She left her family behind in the Philippines to give them a better life.
This is the sad reality faced by millions of Filipino women working overseas to provide their loved ones a bright future – yet missing out on the joys and sorrows of being home.
But Graziel Bheth Timtim, a 38-year-old migrant domestic worker, is one of the lucky few that have found a second home in a foreign land. She came to Singapore in 2012 and has been with the same employer since.
The Pehs consider her a part of the family.
“We always try to eat together, chatting with each other in one table. I know that not all helpers eat together with their employers.
“But for me, the bonding is there. I think there’s a Chinese proverb that says, ‘The more we eat together, the more we live together peacefully,’” Graziel said.
This good relationship Graziel shares with them was built right from the beginning and nurtured over time, mostly through food and music.
Hitting the Right Notes
Lily Phua, the mother of the household, was impressed by Graziel the moment she came to live with them.
“The first thing she did when she came to our house on the first day … She actually brought desserts and snacks from the Philippines to our family as a gift.
“That was a very touching and really heart-warming gesture,” Lily said.
It made a big impact on the Pehs, but it was only natural for Graziel to bring gifts when invited to someone’s home, a custom she grew up with in her country.
“I just wanted to thank them for choosing me. Of course, there were a lot of applications at the agency. But they chose me.
“It’s my way of saying ‘thank you’ for letting me in their family,” she said.
But aside from the goodies, Graziel also brought her musical talent along with her. Jayne Peh, the family’s middle child, was especially thrilled.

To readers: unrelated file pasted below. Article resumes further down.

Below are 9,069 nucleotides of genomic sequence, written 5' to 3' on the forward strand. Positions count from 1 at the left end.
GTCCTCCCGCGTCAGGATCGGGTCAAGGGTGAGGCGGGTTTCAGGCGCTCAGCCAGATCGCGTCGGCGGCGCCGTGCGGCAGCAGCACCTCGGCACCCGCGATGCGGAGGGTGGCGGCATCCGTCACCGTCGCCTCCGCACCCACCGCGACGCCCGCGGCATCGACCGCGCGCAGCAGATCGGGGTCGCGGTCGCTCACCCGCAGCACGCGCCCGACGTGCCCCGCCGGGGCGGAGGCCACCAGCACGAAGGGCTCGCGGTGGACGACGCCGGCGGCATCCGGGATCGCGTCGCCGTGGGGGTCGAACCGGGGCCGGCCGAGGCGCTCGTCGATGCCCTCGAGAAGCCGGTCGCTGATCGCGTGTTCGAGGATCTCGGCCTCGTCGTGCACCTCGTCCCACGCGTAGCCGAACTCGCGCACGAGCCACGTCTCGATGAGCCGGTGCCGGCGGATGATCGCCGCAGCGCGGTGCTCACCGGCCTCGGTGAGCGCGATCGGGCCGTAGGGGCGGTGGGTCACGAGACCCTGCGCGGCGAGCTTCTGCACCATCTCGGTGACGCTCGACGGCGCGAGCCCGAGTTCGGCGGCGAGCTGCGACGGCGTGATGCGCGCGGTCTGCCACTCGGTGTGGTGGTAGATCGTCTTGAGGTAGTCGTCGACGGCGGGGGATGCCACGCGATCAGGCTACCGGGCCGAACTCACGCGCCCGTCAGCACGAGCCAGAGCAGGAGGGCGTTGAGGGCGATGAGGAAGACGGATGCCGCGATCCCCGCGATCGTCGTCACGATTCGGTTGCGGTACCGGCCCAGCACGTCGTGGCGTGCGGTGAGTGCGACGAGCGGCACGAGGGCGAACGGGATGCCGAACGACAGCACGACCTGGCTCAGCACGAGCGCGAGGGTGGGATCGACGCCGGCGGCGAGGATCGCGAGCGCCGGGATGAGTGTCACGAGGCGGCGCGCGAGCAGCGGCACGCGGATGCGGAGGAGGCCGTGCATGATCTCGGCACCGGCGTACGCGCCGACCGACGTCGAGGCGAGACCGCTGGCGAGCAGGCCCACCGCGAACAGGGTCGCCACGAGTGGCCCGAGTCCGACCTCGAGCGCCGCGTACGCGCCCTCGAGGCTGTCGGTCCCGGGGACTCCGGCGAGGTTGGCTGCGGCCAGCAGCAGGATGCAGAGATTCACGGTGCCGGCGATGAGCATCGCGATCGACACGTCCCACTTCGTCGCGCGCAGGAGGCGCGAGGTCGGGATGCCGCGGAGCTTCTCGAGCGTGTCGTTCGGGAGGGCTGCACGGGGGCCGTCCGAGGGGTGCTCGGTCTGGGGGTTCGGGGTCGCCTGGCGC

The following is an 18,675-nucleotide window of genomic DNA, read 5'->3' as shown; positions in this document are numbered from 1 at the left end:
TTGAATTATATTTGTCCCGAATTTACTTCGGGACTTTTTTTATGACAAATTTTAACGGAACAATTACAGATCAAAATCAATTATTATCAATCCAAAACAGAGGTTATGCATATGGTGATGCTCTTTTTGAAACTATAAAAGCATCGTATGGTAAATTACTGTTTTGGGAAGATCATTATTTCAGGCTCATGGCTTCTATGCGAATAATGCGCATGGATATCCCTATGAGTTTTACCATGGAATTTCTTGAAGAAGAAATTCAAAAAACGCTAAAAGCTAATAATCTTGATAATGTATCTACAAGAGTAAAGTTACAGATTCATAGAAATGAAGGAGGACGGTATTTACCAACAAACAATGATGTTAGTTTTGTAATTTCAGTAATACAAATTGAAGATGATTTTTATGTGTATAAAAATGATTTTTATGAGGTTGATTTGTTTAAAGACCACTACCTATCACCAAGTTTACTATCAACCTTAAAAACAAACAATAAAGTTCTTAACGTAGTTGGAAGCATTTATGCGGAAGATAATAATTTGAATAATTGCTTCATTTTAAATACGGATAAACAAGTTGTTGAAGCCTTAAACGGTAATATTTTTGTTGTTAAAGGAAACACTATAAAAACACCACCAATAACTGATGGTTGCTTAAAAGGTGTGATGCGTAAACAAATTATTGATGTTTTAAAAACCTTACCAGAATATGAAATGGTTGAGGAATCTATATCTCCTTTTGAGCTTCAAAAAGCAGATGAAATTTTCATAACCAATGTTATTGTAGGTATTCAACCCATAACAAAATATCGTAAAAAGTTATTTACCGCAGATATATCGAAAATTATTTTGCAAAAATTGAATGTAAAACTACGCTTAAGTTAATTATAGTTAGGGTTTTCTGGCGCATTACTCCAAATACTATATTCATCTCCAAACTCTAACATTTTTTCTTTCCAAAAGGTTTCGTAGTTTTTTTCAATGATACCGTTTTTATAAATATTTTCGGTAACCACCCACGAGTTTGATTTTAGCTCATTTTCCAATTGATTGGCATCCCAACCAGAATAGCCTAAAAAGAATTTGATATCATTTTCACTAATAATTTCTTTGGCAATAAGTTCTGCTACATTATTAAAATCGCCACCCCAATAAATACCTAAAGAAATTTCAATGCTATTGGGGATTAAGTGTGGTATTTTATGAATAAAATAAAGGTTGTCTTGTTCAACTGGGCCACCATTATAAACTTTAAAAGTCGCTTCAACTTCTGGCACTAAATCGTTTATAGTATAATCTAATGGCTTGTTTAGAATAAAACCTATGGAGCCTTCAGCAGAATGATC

“I was, and still am, a huge Taylor Swift fan. My dream growing up was, ‘I’m going to be Taylor Swift.’ And I needed a guitar to be Taylor Swift.
“My dad and I went guitar shopping and Aunty Graziel happened to know how to play the guitar because she was involved in teaching other people in church. I went to her one day and said, ‘Will you please teach me?’” Jayne said
They have been jamming together for almost eight years.
“She’s even better than me now. Her strumming pattern is better than mine already,” Graziel said proudly.
Living in Harmony
By the end of this year, Graziel plans to retire and return to the Philippines. She and her husband want to start their own family, after being away from each other for years.
The Pehs are happy for Graziel, but understandably sad to see her go. But the memories and bond they share is something that they can all hold on to.
Lily said: “I think she has walked with me through a lot of ups and downs in our family’s life. A few years ago, when my dad was about to pass away, he was in the hospital, and we wanted to bring him home.
“Graziel just told me, ‘Ma’am, let’s bring him home, I will take care of him with you.’ So that was really one of the very precious moments that I knew I really had a good friend and supporter here with me.”
When asked about this incident, Graziel said it was the right thing to do.
“It wasn’t a burden because they are really like family to me. Every time I have a problem, they’re also always there for me,” she said.
This give-and-take mindset is something Graziel strongly believes in. She encourages other domestic workers to do the same.
“I think it’s a two-way process for the employer and helper. Once they trust you, you must take good care of [the trust],” she said.
No one will be sadder than Jayne when Graziel says goodbye in a few months. Now 18, she has grown attached to her Aunty who has been a constant in her life since she was eight.
“I am absolutely crushed. Her going home is heart-breaking,” Jayne said.
So when Graziel joined U Dazzle, a talent show organised by the Centre for Domestic Employees, Jayne didn’t hesitate to support her Auntie.
They performed an original song by Jayne – Graziel sang it while Jayne accompanied with the guitar.
“I was really excited. I think performing with Aunty was like a full-circle thing,” said Jayne.
Graziel has nothing but gratitude for the family that took her in. Because of their kindness, leaving her home country to work became a worthwhile experience.
“My family always messages me to thank me because with my help, my brother was able to finish a four-year university course in the Philippines.
“It was difficult, but little by little, as I worked here, I found my purpose,” said Graziel.